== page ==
You know what's pretty cool? That manuscript I'm sending Sunday is entitled "What If?"! I think it's a risk I'm willing to take!

Am I the only one living a double-knot life? How are you looking to loosen the knots?

Photo coursey of

Thursday, February 26, 2015

For You, Today, If You're Grieving

I recently spent time with a woman in the new hours of her worst tragedy. Her heart is still raw, the tears still flow freely, and the brain cannot yet absorb just what has happened. She asked me, knowing that my heart had once been torn, too, "How did you make it through?"

Oh, how I wish there were an easy formula, a 12 step plan for the life class of Grief 101. 'I didn't make it through', I wanted to tell her. 'I'm still trying. There is no finish line.'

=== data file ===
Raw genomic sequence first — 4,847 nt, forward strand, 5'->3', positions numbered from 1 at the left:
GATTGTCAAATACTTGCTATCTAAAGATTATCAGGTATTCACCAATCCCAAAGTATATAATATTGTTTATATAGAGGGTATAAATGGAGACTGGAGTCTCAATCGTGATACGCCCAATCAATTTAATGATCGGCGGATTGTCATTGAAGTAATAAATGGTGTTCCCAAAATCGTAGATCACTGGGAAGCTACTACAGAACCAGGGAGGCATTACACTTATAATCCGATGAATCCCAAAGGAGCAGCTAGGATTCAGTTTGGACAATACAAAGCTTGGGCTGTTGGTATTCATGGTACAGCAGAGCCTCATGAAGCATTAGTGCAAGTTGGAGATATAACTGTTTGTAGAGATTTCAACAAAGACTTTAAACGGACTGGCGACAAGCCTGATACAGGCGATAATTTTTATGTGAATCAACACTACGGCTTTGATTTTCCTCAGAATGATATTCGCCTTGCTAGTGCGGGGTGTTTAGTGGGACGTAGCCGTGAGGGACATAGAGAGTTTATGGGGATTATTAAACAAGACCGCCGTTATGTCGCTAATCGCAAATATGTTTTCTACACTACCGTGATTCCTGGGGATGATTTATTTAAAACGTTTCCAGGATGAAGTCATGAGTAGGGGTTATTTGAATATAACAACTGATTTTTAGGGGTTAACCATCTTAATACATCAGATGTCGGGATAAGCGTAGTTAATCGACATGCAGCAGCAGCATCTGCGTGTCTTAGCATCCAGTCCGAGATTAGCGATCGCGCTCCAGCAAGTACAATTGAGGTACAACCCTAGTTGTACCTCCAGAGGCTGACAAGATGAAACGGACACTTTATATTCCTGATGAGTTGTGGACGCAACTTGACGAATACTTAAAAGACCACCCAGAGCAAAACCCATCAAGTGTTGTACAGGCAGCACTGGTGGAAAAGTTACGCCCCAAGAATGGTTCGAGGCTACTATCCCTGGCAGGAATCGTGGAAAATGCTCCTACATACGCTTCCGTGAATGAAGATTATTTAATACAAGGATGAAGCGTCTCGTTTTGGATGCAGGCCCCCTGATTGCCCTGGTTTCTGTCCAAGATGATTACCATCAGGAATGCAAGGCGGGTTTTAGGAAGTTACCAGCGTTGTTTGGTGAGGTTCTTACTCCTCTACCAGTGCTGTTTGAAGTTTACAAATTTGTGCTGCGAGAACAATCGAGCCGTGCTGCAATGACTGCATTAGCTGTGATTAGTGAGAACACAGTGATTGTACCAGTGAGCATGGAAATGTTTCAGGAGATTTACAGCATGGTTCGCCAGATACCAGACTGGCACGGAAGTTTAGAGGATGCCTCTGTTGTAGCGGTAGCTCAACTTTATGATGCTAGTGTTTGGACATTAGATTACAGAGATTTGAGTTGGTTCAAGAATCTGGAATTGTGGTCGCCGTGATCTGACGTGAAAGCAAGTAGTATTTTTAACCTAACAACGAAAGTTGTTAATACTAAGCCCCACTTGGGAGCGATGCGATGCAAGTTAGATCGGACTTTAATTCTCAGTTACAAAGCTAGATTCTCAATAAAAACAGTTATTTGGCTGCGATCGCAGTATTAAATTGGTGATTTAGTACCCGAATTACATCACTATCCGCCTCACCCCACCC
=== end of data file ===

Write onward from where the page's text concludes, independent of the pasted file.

Grief is not a stage of life that you go through and get over. The emotional suffering you experience through loss will never fully disappear, though in its midst, that's what you desire more than anything. You want the hurt to stop, but it won't. It  will never go away, although with time it will lessen in intensity.

Experts say there are stages to grief, a logical and almost scientific explanation for what you will experience. Different models vary slightly, but the basics are the same. You begin with a disbelief and denial that the event, whatever it is, can really be happening. You think and sometimes verbalize, "This can't be my life. This cannot be happening." Eventually, experts say, you will find yourself in the acceptance stage. This is where you learn that life goes on and you will, too.

For anyone who is grieving today, regardless of the reason, I want to give you my own advice. I want to tell you what the experts might not, and I want you to know that you will make it.